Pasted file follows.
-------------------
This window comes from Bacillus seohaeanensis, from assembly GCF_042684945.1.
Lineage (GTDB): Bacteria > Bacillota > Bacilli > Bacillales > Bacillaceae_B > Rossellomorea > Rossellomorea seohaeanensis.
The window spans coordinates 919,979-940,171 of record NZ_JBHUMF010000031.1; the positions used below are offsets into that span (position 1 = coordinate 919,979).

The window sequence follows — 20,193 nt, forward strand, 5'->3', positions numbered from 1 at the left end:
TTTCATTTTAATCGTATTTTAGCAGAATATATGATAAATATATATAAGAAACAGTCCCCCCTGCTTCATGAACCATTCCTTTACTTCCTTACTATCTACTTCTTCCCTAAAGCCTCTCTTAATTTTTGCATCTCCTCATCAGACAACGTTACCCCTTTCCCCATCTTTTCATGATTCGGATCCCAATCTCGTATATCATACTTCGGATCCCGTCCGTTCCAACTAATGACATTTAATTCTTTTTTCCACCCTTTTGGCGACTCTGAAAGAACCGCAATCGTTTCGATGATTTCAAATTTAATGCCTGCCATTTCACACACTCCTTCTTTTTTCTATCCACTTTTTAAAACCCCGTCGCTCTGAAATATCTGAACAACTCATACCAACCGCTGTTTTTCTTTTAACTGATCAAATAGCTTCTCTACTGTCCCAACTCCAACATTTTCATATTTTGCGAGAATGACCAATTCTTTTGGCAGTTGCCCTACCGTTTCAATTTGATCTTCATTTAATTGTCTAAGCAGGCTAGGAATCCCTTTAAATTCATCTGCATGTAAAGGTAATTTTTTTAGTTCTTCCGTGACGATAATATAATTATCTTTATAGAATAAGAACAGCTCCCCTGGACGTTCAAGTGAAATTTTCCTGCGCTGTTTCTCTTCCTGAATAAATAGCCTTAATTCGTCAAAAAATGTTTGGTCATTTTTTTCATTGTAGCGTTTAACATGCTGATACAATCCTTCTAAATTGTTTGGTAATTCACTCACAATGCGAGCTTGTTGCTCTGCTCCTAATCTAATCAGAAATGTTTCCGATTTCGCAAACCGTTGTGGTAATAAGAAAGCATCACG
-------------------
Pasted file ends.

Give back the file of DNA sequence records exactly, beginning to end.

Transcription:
This window comes from Bacillus seohaeanensis, from assembly GCF_042684945.1.
Lineage (GTDB): Bacteria > Bacillota > Bacilli > Bacillales > Bacillaceae_B > Rossellomorea > Rossellomorea seohaeanensis.
The window spans coordinates 919,979-940,171 of record NZ_JBHUMF010000031.1; the positions used below are offsets into that span (position 1 = coordinate 919,979).

The window sequence follows — 20,193 nt, forward strand, 5'->3', positions numbered from 1 at the left end:
TTTCATTTTAATCGTATTTTAGCAGAATATATGATAAATATATATAAGAAACAGTCCCCCCTGCTTCATGAACCATTCCTTTACTTCCTTACTATCTACTTCTTCCCTAAAGCCTCTCTTAATTTTTGCATCTCCTCATCAGACAACGTTACCCCTTTCCCCATCTTTTCATGATTCGGATCCCAATCTCGTATATCATACTTCGGATCCCGTCCGTTCCAACTAATGACATTTAATTCTTTTTTCCACCCTTTTGGCGACTCTGAAAGAACCGCAATCGTTTCGATGATTTCAAATTTAATGCCTGCCATTTCACACACTCCTTCTTTTTTCTATCCACTTTTTAAAACCCCGTCGCTCTGAAATATCTGAACAACTCATACCAACCGCTGTTTTTCTTTTAACTGATCAAATAGCTTCTCTACTGTCCCAACTCCAACATTTTCATATTTTGCGAGAATGACCAATTCTTTTGGCAGTTGCCCTACCGTTTCAATTTGATCTTCATTTAATTGTCTAAGCAGGCTAGGAATCCCTTTAAATTCATCTGCATGTAAAGGTAATTTTTTTAGTTCTTCCGTGACGATAATATAATTATCTTTATAGAATAAGAACAGCTCCCCTGGACGTTCAAGTGAAATTTTCCTGCGCTGTTTCTCTTCCTGAATAAATAGCCTTAATTCGTCAAAAAATGTTTGGTCATTTTTTTCATTGTAGCGTTTAACATGCTGATACAATCCTTCTAAATTGTTTGGTAATTCACTCACAATGCGAGCTTGTTGCTCTGCTCCTAATCTAATCAGAAATGTTTCCGATTTCGCAAACCGTTGTGGTAATAAGAAAGCATCACG